It Will Never be Settled
This week Games Workshop announced a bold Codex release schedule with 10 codexes by the end of year, and 15 more currently being worked on. One of the biggest complaints about 6th and 7th edition was the rate of new codexes being released, as players couldn’t make up there mind between hating Games Workshop for taking too long to get to there army or hating because Space Marines got a new codex every year.
So it doesn’t come as a surprise that Space Marines codex is the first out of the gate by the end of July. The thickness of this codex should be staggering with the addition of Primaris and Chapter Tactics for all the minor founding Chapters. Then you throw in new
Formations Detachments and close to 20 new Stratagems.
The new Space Marine codex illustrates just how much the game will evolve and change rapidly. Following the Space Marine codex we will get the Chaos Space Marines, Grey Knights, Deathguard, and if they keep the schedule at least two new codexes per month. If you thought the Indexes were just stop gaps well here is the proof. The chance of each codex dramatically shaking up the meta is almost certain. Still at the rapid pace, most armies won’t get an update for at least year, making them feel quite antiquated.
Games Workshop is trying to thread a fine needle, on one hand they have given us everything we wanted, a streamlined game with minimal upkeep and rules. At the same time they have to release new toys and rules to keep players interested. They also want to make sure every army gets a codex quickly and not feel left out. The problem though is they have already thrown away a chance by providing cheap rules and instead are keeping the expensive hardback codex format. Games Workshop will also have to get back to Sigmar at some point, elongating the codex timetable.
This all leads to something else. The games meta. Things will be changing so quickly events won’t have time to keep up. Take for instance an event like the ETC which takes planning to another level. In two weeks all the ETC team members have to turn in lists, but by the time the actual event happens you could see three new codexes already released. Players running those armies will have obsolete rules and having a missed opportunity at setting list standards. Then take for instance the BAO which is at the end of this month, the Space Marine codex will be out that week. Say a Space Marine Flyer lists dominate, but the new codex makes Flyers weaker, thus every Flyer victory is phallic.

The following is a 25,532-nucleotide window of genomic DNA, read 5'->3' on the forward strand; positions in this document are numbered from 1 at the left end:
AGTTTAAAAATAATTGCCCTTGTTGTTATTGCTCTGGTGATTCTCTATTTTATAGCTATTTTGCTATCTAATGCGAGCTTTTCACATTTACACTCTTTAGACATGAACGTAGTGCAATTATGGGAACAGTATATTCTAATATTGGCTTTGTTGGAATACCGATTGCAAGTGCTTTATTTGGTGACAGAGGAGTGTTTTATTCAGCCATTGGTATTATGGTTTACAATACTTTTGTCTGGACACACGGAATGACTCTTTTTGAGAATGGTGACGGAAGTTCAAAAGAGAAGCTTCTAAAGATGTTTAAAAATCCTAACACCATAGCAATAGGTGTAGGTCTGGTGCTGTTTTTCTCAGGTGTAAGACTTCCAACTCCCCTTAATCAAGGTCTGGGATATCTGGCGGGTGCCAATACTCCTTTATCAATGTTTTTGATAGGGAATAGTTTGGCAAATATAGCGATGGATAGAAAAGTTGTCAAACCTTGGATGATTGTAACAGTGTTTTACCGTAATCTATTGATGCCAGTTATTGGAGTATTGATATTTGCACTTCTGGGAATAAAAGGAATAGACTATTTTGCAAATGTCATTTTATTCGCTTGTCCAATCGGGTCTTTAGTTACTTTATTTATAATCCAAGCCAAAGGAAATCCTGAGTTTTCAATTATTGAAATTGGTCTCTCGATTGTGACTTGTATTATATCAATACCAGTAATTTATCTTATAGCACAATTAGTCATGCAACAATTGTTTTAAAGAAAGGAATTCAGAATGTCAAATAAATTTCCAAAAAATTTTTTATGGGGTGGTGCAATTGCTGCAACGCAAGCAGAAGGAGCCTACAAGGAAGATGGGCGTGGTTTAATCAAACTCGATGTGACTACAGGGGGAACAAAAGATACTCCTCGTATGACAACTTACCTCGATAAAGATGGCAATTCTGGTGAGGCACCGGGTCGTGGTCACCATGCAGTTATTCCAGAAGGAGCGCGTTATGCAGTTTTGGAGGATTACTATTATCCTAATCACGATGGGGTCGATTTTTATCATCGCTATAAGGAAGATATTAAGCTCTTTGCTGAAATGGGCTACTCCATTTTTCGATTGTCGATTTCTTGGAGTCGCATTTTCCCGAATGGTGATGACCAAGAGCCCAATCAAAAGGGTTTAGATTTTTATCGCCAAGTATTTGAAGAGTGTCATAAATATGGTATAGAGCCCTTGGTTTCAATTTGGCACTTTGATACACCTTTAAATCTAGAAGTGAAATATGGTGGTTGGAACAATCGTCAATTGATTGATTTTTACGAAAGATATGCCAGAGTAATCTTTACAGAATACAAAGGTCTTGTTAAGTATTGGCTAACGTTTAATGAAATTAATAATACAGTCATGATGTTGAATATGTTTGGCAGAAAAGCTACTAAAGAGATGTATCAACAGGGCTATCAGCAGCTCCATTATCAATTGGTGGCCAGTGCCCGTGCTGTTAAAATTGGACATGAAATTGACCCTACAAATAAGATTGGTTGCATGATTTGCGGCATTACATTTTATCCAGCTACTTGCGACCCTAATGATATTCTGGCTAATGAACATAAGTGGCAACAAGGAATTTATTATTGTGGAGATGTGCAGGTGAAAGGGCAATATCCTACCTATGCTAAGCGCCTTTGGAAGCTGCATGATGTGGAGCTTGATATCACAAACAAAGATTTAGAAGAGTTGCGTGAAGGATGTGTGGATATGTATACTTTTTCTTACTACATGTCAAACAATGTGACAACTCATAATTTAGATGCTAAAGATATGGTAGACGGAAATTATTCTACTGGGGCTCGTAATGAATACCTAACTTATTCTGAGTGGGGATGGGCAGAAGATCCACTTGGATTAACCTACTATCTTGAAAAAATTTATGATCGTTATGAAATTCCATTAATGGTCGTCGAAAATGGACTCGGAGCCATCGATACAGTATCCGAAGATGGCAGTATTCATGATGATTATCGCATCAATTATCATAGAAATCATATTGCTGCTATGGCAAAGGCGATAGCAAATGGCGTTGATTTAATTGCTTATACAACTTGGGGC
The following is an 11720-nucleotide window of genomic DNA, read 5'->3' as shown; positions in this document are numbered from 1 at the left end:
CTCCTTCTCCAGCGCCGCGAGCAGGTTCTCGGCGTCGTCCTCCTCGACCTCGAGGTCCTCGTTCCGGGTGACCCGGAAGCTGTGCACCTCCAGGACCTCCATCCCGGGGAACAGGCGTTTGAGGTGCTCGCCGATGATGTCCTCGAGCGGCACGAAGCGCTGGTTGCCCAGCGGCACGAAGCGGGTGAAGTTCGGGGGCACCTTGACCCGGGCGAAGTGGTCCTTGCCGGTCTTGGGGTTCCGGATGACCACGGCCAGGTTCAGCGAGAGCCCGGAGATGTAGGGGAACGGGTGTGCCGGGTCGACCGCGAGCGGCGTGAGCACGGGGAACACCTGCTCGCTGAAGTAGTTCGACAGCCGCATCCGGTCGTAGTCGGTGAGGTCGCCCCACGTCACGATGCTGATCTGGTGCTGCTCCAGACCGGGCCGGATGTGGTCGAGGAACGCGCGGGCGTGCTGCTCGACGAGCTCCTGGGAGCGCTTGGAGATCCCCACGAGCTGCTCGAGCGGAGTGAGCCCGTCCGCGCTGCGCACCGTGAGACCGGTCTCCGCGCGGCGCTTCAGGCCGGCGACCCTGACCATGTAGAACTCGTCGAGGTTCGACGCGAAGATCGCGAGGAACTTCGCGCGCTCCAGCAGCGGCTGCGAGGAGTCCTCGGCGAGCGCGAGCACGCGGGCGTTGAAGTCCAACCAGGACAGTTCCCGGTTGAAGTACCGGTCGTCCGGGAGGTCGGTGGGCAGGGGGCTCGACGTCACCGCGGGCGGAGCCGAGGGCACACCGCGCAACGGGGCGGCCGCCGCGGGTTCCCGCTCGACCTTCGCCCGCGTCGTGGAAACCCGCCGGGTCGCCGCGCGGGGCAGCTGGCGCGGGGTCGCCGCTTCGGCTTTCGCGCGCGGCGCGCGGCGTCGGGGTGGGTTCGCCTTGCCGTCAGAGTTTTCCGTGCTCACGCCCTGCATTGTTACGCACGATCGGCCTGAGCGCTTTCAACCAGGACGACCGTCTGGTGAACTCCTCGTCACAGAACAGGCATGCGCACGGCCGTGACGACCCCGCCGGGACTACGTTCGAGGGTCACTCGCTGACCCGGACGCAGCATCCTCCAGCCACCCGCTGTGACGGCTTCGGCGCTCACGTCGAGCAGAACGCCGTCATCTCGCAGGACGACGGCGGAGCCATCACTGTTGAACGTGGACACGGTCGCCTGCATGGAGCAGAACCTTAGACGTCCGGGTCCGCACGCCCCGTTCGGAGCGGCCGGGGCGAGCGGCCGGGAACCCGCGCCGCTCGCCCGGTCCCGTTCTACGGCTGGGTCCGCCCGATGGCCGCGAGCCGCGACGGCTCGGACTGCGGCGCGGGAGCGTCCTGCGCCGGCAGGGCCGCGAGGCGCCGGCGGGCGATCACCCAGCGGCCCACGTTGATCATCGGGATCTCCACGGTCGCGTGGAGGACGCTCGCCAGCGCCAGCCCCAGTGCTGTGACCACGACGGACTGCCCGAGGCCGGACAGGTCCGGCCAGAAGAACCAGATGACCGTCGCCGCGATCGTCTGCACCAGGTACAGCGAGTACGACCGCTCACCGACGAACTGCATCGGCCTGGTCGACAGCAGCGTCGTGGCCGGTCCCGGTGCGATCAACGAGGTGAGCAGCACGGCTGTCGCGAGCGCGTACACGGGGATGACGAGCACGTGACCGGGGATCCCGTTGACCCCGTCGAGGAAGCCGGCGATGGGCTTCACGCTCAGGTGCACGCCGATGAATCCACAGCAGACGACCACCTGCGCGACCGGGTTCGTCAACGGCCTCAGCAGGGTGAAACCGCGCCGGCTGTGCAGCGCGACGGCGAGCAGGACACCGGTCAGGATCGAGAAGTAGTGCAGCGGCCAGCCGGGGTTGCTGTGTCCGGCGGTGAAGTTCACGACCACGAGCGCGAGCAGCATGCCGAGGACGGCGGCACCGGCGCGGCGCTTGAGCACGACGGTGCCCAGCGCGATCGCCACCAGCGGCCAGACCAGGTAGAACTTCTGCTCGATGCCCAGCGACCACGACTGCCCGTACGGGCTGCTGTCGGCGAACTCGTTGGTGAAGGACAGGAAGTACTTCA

On the other side, events that allow rules right up to the day of run the risk of players taking advantage of “newest” and either cheating or mistakenly play something wrong. This doesn’t also help the hobby side of things, as more armies will have less paint as players scramble between what units to build lists around.
Layered on top you have information bombardment, as the complaints of keeping up with the game rules continue. Nothing will equal 7th edition bloat, but Games Workshop just cannot help itself. Especially, when they made clear they will add things like rules for factions within factions, example being Necron Dynasties.
Games Workshop just cannot seem to find the proper balance, they want to sell models focusing so much on Space Marines, but they should turn to armies with the longest intervals between updates. You can see them trying with Chaos Space Marines getting a book in the first wave, but having only power armour armies out with first wave, sends the wrong message to the other half the player base. And what about Games Workshops plans to still bring out a 40k General’s handbook just to change things even more?
More than ever we have a evolving rule set with a simple core, that will develop a progressively more complex exterior. Games Workshop might be giving us too much of a good thing, a thing more players just can’t or won’t want to keep up with, leaving those with time to having a distinct advantage. This has always been the way, but it rapid releases, followed by FAQs, follow by erratas, only intensifies the advantage and makes the pool of players keeping up ever smaller.
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